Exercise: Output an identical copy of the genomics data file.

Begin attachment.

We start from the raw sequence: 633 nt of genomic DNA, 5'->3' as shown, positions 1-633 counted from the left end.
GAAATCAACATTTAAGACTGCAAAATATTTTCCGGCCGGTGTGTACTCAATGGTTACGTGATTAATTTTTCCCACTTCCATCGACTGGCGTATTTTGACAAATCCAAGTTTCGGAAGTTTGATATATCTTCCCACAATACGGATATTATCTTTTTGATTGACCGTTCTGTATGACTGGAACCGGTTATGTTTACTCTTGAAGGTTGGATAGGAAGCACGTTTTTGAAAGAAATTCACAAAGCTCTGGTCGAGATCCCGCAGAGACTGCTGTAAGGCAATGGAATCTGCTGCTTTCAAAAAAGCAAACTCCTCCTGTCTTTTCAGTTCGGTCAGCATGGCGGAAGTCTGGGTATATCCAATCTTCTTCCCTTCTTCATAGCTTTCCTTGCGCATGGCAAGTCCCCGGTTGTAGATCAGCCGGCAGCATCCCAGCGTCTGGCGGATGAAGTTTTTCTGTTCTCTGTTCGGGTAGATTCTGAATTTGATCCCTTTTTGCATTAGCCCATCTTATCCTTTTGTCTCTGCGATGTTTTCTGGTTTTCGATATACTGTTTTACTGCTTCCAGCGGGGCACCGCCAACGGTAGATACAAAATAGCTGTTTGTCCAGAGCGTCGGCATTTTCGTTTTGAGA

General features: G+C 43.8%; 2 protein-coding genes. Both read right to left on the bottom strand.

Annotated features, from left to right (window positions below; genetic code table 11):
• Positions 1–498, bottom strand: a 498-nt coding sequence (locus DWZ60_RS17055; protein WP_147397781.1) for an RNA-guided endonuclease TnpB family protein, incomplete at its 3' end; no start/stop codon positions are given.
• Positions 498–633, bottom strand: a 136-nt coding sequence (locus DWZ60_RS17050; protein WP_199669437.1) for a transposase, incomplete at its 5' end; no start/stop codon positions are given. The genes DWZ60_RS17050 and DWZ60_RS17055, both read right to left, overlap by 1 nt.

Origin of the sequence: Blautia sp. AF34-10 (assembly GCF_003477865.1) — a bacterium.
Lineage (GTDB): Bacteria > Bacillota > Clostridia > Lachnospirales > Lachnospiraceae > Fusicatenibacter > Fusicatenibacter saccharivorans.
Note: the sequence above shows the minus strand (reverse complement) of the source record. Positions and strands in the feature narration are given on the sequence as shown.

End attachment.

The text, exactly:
We start from the raw sequence: 633 nt of genomic DNA, 5'->3' as shown, positions 1-633 counted from the left end.
GAAATCAACATTTAAGACTGCAAAATATTTTCCGGCCGGTGTGTACTCAATGGTTACGTGATTAATTTTTCCCACTTCCATCGACTGGCGTATTTTGACAAATCCAAGTTTCGGAAGTTTGATATATCTTCCCACAATACGGATATTATCTTTTTGATTGACCGTTCTGTATGACTGGAACCGGTTATGTTTACTCTTGAAGGTTGGATAGGAAGCACGTTTTTGAAAGAAATTCACAAAGCTCTGGTCGAGATCCCGCAGAGACTGCTGTAAGGCAATGGAATCTGCTGCTTTCAAAAAAGCAAACTCCTCCTGTCTTTTCAGTTCGGTCAGCATGGCGGAAGTCTGGGTATATCCAATCTTCTTCCCTTCTTCATAGCTTTCCTTGCGCATGGCAAGTCCCCGGTTGTAGATCAGCCGGCAGCATCCCAGCGTCTGGCGGATGAAGTTTTTCTGTTCTCTGTTCGGGTAGATTCTGAATTTGATCCCTTTTTGCATTAGCCCATCTTATCCTTTTGTCTCTGCGATGTTTTCTGGTTTTCGATATACTGTTTTACTGCTTCCAGCGGGGCACCGCCAACGGTAGATACAAAATAGCTGTTTGTCCAGAGCGTCGGCATTTTCGTTTTGAGA

General features: G+C 43.8%; 2 protein-coding genes. Both read right to left on the bottom strand.

Annotated features, from left to right (window positions below; genetic code table 11):
• Positions 1–498, bottom strand: a 498-nt coding sequence (locus DWZ60_RS17055; protein WP_147397781.1) for an RNA-guided endonuclease TnpB family protein, incomplete at its 3' end; no start/stop codon positions are given.
• Positions 498–633, bottom strand: a 136-nt coding sequence (locus DWZ60_RS17050; protein WP_199669437.1) for a transposase, incomplete at its 5' end; no start/stop codon positions are given. The genes DWZ60_RS17050 and DWZ60_RS17055, both read right to left, overlap by 1 nt.

Origin of the sequence: Blautia sp. AF34-10 (assembly GCF_003477865.1) — a bacterium.
Lineage (GTDB): Bacteria > Bacillota > Clostridia > Lachnospirales > Lachnospiraceae > Fusicatenibacter > Fusicatenibacter saccharivorans.
Note: the sequence above shows the minus strand (reverse complement) of the source record. Positions and strands in the feature narration are given on the sequence as shown.